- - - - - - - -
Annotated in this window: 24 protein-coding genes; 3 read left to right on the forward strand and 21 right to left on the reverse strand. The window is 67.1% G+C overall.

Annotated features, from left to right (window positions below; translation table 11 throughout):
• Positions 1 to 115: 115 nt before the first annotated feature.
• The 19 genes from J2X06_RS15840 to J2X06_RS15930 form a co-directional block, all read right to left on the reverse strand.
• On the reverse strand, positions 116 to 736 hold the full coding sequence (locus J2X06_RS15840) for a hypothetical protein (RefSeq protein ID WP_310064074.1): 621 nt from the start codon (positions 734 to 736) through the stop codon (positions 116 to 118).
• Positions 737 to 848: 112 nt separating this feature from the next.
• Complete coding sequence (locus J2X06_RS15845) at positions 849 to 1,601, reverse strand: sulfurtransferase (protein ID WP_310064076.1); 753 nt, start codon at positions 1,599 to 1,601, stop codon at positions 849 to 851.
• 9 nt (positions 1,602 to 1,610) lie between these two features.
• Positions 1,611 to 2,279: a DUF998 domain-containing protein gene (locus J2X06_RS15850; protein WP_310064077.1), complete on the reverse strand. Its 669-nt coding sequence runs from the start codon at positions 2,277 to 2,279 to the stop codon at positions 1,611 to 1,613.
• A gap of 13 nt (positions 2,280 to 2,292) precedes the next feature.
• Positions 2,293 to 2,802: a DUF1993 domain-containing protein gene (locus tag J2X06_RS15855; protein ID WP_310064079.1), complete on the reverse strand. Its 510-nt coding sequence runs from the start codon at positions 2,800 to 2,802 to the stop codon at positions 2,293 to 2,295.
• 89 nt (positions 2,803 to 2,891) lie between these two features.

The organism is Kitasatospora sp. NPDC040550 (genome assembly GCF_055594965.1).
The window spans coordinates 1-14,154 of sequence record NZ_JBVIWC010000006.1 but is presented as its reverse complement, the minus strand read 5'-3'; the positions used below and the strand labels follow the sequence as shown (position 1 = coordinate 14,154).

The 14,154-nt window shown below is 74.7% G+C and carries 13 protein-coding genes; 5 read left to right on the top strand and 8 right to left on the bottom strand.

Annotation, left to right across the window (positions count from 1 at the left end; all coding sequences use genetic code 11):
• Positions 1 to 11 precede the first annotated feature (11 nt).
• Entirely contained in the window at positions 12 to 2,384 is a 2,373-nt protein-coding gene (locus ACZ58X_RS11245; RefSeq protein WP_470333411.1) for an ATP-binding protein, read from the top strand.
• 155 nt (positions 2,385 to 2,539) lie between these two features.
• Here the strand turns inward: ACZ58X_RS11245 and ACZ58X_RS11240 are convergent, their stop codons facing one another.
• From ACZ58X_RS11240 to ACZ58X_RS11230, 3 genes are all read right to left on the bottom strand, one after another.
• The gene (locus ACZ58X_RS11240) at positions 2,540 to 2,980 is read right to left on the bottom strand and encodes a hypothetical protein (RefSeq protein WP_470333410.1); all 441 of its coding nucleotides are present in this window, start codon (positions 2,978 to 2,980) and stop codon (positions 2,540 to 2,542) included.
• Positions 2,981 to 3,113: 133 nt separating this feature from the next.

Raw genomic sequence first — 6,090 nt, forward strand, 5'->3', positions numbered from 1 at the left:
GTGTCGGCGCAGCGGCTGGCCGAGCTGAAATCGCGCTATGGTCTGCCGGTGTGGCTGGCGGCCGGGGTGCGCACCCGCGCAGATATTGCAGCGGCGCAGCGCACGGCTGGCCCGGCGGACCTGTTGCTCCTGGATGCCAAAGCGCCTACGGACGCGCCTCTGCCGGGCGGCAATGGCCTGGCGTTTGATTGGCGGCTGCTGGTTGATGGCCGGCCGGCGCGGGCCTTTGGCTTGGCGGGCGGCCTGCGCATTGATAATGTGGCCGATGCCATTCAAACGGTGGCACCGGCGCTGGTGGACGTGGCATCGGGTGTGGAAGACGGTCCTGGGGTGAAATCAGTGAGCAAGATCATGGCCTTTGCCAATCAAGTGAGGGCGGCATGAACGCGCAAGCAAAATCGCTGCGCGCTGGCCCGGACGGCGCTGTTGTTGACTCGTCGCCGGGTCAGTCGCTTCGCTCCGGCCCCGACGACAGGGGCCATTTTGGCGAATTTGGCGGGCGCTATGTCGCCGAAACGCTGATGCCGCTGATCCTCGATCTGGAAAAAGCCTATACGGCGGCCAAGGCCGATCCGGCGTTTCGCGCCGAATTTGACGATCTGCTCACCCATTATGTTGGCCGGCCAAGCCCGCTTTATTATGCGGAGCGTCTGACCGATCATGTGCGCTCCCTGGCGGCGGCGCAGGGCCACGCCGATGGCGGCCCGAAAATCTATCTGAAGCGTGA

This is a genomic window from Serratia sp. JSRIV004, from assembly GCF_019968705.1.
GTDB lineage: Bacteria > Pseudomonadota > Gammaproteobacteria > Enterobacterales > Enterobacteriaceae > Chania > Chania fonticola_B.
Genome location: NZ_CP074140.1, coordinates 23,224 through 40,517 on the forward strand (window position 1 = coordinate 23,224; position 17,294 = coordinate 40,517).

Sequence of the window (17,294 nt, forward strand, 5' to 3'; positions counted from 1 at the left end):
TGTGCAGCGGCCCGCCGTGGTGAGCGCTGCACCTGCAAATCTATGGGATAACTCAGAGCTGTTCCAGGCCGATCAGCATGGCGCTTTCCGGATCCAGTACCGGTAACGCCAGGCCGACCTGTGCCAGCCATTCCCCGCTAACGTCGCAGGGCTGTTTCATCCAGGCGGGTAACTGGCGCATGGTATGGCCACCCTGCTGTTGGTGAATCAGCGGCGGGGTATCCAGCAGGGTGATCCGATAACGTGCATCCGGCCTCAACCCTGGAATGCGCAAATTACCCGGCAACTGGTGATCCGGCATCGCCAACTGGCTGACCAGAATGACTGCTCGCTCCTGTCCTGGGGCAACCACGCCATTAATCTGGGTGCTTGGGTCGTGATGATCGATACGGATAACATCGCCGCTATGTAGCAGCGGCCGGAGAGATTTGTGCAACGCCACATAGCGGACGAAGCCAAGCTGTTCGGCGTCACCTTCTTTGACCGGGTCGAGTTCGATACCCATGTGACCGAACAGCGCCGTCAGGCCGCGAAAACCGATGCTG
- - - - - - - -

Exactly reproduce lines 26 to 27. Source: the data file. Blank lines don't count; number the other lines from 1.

This is a genomic window from Serratia sp. JSRIV004, from assembly GCF_019968705.1.
GTDB lineage: Bacteria > Pseudomonadota > Gammaproteobacteria > Enterobacterales > Enterobacteriaceae > Chania > Chania fonticola_B.